Dyan Branstetter | August 2017
Hear It, Speak It, Notate It, Spell It Strategy
We may think of counting syllables as an activity for our earliest learners, but learning the rules of syllabication are important for our intermediate students as well. Not only does it help students spell words correctly, but it helps established readers decode multisyllabic words, allowing them to comprehend and read fluently. There is a huge connection between reading fluency and music. The strategy “Hear It, Speak It, Notate It, Spell It” merges syllable practice with music notation so that students can visualize each word as a rhythm.
In order for this strategy to work well in the classroom, students (and teachers) should have prerequisite knowledge about basic syllabication rules as well as very basic musical notation. In many elementary word work programs and curriculum, weekly spelling lists are grouped based on phonics patterns. The Hear It, Speak It, Notate It, Spell It strategy is helpful when teaching VCCV words, compound words, double consonant words, and consonant-le words. Please see resources for background information and teaching tools for syllables as well as notation.
Step 1: Hear it
Let’s try this strategy with the word “mirror”. After learning the rule of syllabication which states that a syllable split occurs between doubled consonants, students can practice the word using this strategy. To introduce the strategy, first say the word aloud for students.
Step 2: Say it
Have students help to determine how many syllables the word has. Traditionally, people clap to count syllables, but I have found it is more concrete (and accurate) for students if they say the word with their hand resting under their chin. When they speak without moving their hand, their chin will bump their hand on each syllable. We determine that “mirror” has two syllables.
Step 3: Notate It
Next, have students notate the word. To do this, students (and teachers) need to know basic notation of quarter notes and eighth notes. The word “mirror” is notated like this:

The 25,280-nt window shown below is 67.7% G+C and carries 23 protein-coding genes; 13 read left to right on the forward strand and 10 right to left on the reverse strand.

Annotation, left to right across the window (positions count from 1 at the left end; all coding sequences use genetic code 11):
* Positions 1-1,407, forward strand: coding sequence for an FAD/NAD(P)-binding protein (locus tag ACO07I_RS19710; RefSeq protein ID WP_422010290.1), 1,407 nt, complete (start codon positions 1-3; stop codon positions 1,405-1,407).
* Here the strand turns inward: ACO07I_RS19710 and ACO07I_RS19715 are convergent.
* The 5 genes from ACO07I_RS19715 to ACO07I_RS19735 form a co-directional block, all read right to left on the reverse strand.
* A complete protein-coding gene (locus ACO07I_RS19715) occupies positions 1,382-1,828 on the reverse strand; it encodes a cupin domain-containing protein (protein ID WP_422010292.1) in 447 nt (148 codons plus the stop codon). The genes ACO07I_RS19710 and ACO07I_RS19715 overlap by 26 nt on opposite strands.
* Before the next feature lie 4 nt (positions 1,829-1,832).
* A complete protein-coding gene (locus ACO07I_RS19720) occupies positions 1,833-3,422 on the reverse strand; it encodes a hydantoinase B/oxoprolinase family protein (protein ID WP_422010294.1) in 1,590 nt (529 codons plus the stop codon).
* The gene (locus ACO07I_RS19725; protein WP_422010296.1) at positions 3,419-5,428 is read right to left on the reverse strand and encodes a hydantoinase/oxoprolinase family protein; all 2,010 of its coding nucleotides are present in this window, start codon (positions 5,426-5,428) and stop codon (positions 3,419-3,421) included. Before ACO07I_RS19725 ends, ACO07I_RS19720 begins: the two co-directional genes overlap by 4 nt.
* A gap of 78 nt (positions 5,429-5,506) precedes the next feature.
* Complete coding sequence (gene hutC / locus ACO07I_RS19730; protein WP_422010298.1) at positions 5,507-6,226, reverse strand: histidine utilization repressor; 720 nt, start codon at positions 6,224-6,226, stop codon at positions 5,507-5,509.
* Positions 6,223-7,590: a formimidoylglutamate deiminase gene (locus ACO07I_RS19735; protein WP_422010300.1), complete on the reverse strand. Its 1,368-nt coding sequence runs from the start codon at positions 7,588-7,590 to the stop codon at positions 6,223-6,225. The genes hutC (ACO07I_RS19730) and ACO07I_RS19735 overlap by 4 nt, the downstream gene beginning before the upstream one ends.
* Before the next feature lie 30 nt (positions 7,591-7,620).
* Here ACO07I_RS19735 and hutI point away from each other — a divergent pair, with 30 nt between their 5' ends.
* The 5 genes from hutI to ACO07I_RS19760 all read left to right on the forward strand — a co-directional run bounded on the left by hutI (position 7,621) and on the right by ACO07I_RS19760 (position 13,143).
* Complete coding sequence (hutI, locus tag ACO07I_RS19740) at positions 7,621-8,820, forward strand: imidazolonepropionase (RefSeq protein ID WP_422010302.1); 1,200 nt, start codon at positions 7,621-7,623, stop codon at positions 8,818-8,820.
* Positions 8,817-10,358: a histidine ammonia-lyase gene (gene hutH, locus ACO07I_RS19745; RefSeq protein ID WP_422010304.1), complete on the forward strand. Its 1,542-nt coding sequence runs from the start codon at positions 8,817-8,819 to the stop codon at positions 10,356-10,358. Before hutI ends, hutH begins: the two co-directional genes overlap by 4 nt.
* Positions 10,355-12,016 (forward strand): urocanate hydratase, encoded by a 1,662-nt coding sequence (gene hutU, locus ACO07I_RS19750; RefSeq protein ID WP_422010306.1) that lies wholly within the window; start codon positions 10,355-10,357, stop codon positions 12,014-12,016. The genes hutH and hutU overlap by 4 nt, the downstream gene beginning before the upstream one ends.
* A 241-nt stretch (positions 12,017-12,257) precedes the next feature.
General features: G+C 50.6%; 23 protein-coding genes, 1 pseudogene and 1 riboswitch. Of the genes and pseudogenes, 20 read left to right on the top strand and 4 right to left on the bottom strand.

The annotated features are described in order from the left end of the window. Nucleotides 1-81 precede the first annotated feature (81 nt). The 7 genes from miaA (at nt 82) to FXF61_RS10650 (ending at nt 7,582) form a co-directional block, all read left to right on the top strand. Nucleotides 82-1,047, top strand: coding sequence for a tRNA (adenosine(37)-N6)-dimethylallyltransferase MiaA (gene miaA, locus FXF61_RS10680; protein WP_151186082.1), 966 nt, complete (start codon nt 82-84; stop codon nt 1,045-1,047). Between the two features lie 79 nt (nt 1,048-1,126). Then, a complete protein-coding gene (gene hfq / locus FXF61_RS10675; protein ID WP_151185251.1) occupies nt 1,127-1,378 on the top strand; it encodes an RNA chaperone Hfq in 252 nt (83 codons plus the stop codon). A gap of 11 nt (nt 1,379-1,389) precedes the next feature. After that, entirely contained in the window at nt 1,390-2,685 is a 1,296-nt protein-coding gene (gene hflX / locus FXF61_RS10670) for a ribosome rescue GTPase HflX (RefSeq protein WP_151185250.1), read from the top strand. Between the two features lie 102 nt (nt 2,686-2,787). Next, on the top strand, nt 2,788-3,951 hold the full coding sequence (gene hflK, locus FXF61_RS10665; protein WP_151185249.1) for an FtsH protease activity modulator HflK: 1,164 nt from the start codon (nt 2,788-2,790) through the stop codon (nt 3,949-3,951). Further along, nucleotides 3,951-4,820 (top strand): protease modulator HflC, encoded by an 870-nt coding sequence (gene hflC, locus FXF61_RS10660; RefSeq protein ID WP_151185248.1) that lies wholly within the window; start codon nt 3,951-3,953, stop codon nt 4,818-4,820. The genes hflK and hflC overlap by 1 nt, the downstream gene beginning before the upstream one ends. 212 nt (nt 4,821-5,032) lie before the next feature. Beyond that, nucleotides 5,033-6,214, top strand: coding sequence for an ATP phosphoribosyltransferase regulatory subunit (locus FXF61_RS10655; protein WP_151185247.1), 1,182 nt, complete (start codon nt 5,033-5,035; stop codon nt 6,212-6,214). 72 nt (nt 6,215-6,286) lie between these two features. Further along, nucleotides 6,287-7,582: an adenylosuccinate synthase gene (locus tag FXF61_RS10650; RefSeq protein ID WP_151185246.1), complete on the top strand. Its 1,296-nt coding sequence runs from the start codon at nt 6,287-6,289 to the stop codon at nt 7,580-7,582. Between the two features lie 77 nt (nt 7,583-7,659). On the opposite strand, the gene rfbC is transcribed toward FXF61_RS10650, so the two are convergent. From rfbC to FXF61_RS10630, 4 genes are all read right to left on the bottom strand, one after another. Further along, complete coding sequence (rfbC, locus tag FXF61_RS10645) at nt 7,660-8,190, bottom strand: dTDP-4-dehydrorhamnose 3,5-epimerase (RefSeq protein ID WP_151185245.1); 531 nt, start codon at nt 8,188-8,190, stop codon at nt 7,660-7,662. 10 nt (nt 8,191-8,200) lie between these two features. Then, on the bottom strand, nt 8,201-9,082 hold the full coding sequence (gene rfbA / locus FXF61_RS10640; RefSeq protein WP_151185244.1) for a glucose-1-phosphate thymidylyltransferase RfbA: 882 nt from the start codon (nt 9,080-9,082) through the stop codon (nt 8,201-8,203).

If you need a crash course in musical notation, this is the “ta, ta, ti-ti ta” that you may have learned in elementary music class. General musical notation for “ta’s”, “ti-ti’s”, and rests look like this: Step 4: Spell It
Now that students have heard the word, said it aloud, and notated the word, it is time to spell it. Remind students of those helpful syllabication rules, especially the one about splitting between doubled consonants and the rule of at least one vowel in each syllable. Then have students spell and write the word. Check the spelling together to see if it follows the syllable rules and if the notation is correct.
I find it helpful for students to record their words on a template like the one shown below. If this could be helpful in your classroom, download a pdf version here.
As an extension, students may have fun working on multisyllabic words within a four count phrase. Chanting the rhyming game Hickety Pickety Bumble Bee, Who Can Say Their Name For Me to a steady beat is a great way for students to practice fitting their name into four counts, allowing them to notate more than just quarter notes and half notes of two syllable spelling words. While my third graders sometimes scoff at the seemingly childish rhyme, they are usually challenged by it and end up loving it.
Have you tried this strategy or used a variation of it? Please share your success stories or helpful tips in the comments below!